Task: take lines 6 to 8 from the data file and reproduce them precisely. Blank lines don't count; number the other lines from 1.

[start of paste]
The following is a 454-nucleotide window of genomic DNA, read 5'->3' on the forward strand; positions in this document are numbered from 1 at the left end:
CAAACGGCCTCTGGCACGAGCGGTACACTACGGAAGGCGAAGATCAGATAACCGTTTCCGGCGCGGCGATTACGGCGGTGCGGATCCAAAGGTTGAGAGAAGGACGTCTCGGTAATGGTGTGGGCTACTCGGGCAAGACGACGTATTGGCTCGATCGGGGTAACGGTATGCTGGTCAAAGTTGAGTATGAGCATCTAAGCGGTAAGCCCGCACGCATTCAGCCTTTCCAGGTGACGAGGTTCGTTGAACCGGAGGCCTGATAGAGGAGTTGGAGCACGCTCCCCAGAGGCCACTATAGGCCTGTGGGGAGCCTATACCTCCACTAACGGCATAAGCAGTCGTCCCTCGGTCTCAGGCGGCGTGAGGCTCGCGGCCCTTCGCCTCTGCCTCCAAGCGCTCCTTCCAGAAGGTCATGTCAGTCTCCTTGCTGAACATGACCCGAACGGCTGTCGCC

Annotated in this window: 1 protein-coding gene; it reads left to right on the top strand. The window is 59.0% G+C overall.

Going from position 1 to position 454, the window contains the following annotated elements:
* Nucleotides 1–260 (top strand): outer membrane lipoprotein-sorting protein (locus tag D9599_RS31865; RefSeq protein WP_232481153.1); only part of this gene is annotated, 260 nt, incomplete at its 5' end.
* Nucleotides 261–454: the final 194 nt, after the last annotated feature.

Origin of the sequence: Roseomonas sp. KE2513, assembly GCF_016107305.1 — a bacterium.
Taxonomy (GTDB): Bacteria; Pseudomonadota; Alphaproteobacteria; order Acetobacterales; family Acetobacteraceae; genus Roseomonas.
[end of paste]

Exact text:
* Nucleotides 261–454: the final 194 nt, after the last annotated feature.

Origin of the sequence: Roseomonas sp. KE2513, assembly GCF_016107305.1 — a bacterium.
Taxonomy (GTDB): Bacteria; Pseudomonadota; Alphaproteobacteria; order Acetobacterales; family Acetobacteraceae; genus Roseomonas.